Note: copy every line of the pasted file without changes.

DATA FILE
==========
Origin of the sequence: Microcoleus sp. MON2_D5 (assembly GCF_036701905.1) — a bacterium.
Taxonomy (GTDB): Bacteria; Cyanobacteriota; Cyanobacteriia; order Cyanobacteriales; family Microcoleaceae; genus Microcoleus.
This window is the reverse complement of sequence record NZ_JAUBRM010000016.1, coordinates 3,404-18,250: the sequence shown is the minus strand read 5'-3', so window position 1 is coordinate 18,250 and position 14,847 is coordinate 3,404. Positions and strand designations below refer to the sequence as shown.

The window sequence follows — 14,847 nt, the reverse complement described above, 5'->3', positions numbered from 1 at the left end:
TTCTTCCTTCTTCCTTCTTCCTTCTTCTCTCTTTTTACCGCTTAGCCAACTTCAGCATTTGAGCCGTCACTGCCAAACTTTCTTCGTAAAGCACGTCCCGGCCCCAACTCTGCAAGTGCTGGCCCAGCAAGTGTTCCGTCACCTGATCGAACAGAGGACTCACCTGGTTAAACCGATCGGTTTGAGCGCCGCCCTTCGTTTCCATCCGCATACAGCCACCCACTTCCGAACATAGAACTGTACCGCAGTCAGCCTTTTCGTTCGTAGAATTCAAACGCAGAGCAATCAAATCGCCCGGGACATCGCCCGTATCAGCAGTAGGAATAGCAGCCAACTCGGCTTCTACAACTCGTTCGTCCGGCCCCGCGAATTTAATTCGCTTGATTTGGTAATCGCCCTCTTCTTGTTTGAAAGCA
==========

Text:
Origin of the sequence: Microcoleus sp. MON2_D5 (assembly GCF_036701905.1) — a bacterium.
Taxonomy (GTDB): Bacteria; Cyanobacteriota; Cyanobacteriia; order Cyanobacteriales; family Microcoleaceae; genus Microcoleus.
This window is the reverse complement of sequence record NZ_JAUBRM010000016.1, coordinates 3,404-18,250: the sequence shown is the minus strand read 5'-3', so window position 1 is coordinate 18,250 and position 14,847 is coordinate 3,404. Positions and strand designations below refer to the sequence as shown.

The window sequence follows — 14,847 nt, the reverse complement described above, 5'->3', positions numbered from 1 at the left end:
TTCTTCCTTCTTCCTTCTTCCTTCTTCTCTCTTTTTACCGCTTAGCCAACTTCAGCATTTGAGCCGTCACTGCCAAACTTTCTTCGTAAAGCACGTCCCGGCCCCAACTCTGCAAGTGCTGGCCCAGCAAGTGTTCCGTCACCTGATCGAACAGAGGACTCACCTGGTTAAACCGATCGGTTTGAGCGCCGCCCTTCGTTTCCATCCGCATACAGCCACCCACTTCCGAACATAGAACTGTACCGCAGTCAGCCTTTTCGTTCGTAGAATTCAAACGCAGAGCAATCAAATCGCCCGGGACATCGCCCGTATCAGCAGTAGGAATAGCAGCCAACTCGGCTTCTACAACTCGTTCGTCCGGCCCCGCGAATTTAATTCGCTTGATTTGGTAATCGCCCTCTTCTTGTTTGAAAGCA